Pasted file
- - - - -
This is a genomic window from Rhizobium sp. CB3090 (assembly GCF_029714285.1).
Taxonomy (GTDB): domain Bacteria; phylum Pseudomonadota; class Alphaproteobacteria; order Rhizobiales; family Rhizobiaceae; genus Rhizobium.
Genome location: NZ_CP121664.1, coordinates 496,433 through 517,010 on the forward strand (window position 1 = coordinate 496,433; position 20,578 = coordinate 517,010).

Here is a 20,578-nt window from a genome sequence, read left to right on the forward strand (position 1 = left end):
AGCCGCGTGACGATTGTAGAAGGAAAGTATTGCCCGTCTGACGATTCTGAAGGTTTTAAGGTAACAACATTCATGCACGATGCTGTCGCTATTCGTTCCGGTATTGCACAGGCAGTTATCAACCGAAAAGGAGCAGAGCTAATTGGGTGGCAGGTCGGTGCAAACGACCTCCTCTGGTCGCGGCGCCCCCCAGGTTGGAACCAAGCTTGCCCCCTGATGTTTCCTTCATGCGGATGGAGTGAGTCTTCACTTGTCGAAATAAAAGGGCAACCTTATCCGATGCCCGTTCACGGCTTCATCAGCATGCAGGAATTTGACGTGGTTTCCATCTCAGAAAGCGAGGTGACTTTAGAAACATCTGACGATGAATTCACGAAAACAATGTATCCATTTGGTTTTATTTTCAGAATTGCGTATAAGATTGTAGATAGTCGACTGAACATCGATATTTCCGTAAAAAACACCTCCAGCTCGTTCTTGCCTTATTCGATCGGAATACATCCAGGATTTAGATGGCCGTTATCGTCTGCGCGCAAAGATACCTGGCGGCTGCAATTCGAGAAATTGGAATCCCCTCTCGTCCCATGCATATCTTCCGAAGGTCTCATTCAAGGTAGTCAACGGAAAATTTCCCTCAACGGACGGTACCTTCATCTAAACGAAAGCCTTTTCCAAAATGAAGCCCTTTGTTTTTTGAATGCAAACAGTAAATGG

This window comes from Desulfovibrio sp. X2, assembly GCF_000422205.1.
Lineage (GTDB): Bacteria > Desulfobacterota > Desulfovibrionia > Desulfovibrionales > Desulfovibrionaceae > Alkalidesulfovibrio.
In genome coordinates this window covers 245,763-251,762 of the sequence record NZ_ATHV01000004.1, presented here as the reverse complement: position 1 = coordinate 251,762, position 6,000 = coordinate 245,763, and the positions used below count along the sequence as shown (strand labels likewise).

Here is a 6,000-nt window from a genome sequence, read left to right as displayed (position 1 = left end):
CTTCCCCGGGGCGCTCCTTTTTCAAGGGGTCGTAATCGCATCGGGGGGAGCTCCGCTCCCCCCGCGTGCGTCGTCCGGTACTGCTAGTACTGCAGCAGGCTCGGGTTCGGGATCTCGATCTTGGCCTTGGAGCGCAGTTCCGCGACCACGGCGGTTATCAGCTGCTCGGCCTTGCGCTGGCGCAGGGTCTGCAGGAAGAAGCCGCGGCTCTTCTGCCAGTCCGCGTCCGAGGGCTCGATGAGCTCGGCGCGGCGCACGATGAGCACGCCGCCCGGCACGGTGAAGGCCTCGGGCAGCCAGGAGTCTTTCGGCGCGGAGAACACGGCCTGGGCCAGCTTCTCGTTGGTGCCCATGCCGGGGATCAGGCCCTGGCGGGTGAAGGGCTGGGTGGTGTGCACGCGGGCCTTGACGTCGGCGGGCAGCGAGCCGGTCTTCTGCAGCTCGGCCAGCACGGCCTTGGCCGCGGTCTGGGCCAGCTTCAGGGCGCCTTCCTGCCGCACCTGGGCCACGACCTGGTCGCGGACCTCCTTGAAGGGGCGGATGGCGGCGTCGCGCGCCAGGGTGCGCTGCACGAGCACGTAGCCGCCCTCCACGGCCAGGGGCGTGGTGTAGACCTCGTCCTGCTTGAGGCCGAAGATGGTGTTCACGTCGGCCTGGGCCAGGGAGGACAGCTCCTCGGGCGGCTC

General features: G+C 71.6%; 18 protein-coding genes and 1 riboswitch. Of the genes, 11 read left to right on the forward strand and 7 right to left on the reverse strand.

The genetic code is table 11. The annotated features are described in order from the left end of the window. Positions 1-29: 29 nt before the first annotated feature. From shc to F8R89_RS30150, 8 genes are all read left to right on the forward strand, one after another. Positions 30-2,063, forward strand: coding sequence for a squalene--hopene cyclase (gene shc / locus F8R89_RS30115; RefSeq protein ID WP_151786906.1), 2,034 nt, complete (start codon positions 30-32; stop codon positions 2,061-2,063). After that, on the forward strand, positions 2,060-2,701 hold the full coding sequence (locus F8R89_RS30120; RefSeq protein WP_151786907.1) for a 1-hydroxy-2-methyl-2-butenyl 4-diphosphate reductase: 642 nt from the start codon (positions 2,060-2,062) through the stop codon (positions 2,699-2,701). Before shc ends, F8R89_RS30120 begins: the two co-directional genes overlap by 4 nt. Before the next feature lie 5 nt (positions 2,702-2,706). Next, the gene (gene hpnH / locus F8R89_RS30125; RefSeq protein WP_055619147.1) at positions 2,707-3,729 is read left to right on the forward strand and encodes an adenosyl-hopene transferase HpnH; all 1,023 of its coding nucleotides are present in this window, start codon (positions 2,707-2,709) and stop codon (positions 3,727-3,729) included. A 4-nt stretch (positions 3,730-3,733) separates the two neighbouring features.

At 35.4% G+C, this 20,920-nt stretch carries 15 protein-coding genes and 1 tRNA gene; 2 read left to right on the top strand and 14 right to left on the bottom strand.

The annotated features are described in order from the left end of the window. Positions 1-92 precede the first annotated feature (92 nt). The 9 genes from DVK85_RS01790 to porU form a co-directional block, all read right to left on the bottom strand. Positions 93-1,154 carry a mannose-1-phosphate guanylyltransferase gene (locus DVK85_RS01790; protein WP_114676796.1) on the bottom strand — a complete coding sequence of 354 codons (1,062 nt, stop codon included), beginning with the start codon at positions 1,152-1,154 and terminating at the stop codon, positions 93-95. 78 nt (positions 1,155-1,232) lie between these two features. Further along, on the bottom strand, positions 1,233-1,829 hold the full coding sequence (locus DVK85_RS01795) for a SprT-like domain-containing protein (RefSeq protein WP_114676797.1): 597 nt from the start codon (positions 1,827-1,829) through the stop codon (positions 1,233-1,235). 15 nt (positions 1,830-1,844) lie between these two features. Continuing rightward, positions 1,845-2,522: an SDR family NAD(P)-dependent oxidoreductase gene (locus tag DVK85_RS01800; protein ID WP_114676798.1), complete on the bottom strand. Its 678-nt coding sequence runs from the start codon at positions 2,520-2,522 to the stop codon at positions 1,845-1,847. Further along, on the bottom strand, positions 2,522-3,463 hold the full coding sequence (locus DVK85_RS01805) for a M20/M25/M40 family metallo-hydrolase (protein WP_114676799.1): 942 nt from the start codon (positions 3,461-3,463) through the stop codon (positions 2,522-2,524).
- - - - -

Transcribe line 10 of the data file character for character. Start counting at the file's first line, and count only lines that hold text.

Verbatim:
CTTCCCCGGGGCGCTCCTTTTTCAAGGGGTCGTAATCGCATCGGGGGGAGCTCCGCTCCCCCCGCGTGCGTCGTCCGGTACTGCTAGTACTGCAGCAGGCTCGGGTTCGGGATCTCGATCTTGGCCTTGGAGCGCAGTTCCGCGACCACGGCGGTTATCAGCTGCTCGGCCTTGCGCTGGCGCAGGGTCTGCAGGAAGAAGCCGCGGCTCTTCTGCCAGTCCGCGTCCGAGGGCTCGATGAGCTCGGCGCGGCGCACGATGAGCACGCCGCCCGGCACGGTGAAGGCCTCGGGCAGCCAGGAGTCTTTCGGCGCGGAGAACACGGCCTGGGCCAGCTTCTCGTTGGTGCCCATGCCGGGGATCAGGCCCTGGCGGGTGAAGGGCTGGGTGGTGTGCACGCGGGCCTTGACGTCGGCGGGCAGCGAGCCGGTCTTCTGCAGCTCGGCCAGCACGGCCTTGGCCGCGGTCTGGGCCAGCTTCAGGGCGCCTTCCTGCCGCACCTGGGCCACGACCTGGTCGCGGACCTCCTTGAAGGGGCGGATGGCGGCGTCGCGCGCCAGGGTGCGCTGCACGAGCACGTAGCCGCCCTCCACGGCCAGGGGCGTGGTGTAGACCTCGTCCTGCTTGAGGCCGAAGATGGTGTTCACGTCGGCCTGGGCCAGGGAGGACAGCTCCTCGGGCGGCTC